On August 30, 2023

National emphasis on ‘know’ over ‘know-how’ is detrimental

 

By Ken Cadow

Editor’s note: Ken Cadow of Norwich is co-principal of Oxbow High School in Bradford, a board member of Green Mountain Economic Development Corp., and author of a book, “Gather,” that’s coming out in October.

When I tell people from away that I work in a school with around 400 kids, grades 7-12, it’s inevitable: Depending on where they’re from, it sounds so idyllic that they almost want to dismiss it as a possible job. 

“That’s smaller than my graduating class,” many have said. “I’d bet my school had more staff than yours has students,” one person told me. 

Maybe they’re correct, but why does it seem belittling? Why do urbanites get to choose the lenses through which we rural educators assess the significance of our work?

I can’t help but feel puzzled, even offended. I’ve finally started tossing numbers back. How many square miles is your school’s sending area? My district draws students from an area roughly 10 times the size of that quaint little island, Manhattan.

Maybe my repartee has become petulant. How many acres is your campus? You don’t know? You don’t know how big an acre is, I see. Well, the world can also be measured in acres. 

How many of the students from your school know how to fix a small engine? Work a garden, tend a field, milk a cow, feed the world? Paddle a kayak, track a deer, fell a tree, tap a maple and boil sap down to syrup, drive a tractor, drive in the snow, drive in the mud, drive at all? 

Wait; what did you say your test scores were? Because you folks sound like you need help.

Far too many of the metrics by which the education system defines and tests for success, and far too many of the methods it employs for delivery, are rooted in a bias that takes more of its cue from the leisure class than from the working class.

In other words, students can graduate top of their class simply by knowing stuff, without knowing how to apply what they’ve learned. The national educational system emphasizes “know” over “know-how” to an extreme that is detrimental to rural America.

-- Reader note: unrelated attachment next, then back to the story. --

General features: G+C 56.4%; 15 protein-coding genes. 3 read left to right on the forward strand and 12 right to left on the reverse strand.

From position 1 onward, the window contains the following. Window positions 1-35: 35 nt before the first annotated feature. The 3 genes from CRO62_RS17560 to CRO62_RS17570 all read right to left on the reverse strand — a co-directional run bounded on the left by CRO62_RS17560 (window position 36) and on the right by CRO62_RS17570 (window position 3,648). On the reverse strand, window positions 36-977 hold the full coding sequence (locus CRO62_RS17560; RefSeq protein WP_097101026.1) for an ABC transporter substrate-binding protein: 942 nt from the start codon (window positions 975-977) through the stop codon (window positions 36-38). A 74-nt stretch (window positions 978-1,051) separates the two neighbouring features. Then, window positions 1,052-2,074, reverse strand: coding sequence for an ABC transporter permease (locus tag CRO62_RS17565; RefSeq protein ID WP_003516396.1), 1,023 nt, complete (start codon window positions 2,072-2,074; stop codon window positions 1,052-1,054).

By some metrics, Vermont’s rural/urban population ratio is the highest in the union. By others, we’re a hair behind Maine. (Wait — what about Alaska? I’m talking about some metrics. But remember, too, a 50,000-square-mile patch of land with no one living in it does not contribute to a population count at all.)

The U.S. Census finds that our nation’s rural population comprises only around 20% of the total. But we’re a big country. Our rural population rivals that of the entire population of Italy. It is more than 10 times the size of Finland, whose education system we have studied to death. Our rural population alone would be in the world’s 25 most populous countries.

What I’m saying is, we’re big enough to deserve our own systemically considered benchmarks when determining what success means as we struggle to comply with America’s Every Student Succeeds Act.

There is an undeniable correlation between the standardization of education in the United States and rural population drain. Yes, it’s dangerous to think correlation means causation, but it’s more dangerous to dismiss it as random coincidence.

For schools to be part of a solution to rural America’s woes, we have to consider how schools contribute to the problem and do something big about it. We need to be emboldened and supported. This isn’t going to happen if our rural educators are waiting for the latest hand-slap due to the publication of the last round of test scores or the latest audit for compliance in a leisure-based system.

To raise resourceful kids, we need to better embrace “know-how.” In rural, agricultural America, where basic technological, mechanical, nutritional, social and medical services are more likely to be a two-hour walk away than down the steps and around the corner, educators need permission, encouragement and training to make a dramatic shift in how we teach and what we’re expected to expect from our work, especially if we want our students to be recognized as the assets they are, in the place that they are. 

Most Vermont schools wholeheartedly embrace place-, work-, community-, or project-based learning, and there are loads of excellent resources from our Agency of Education to support us. Alas, most of these programs fall under the “elective” category, meaning that they are outside of the foundational core. Kids who struggle may not even be able to enroll in peripheral classes where they see the most relevance and are most likely to succeed.

I am not saying that we need to start career and technical education in preschool, though I would suggest that the distinction we insist on making between career and technical education and laudable academics is arguably the biggest factor in the rift throughout the USA, but that’s a different topic and a rabbit hole in a quagmire — try to go down that and you’ll get seeped at from every side.

I am saying that those aspects we recognize and test for as foundational skills need a different bent in rural America. Our foundations are built in acres upon acres of dirt, fields and forests, and we need to boost those skills and value them accordingly.

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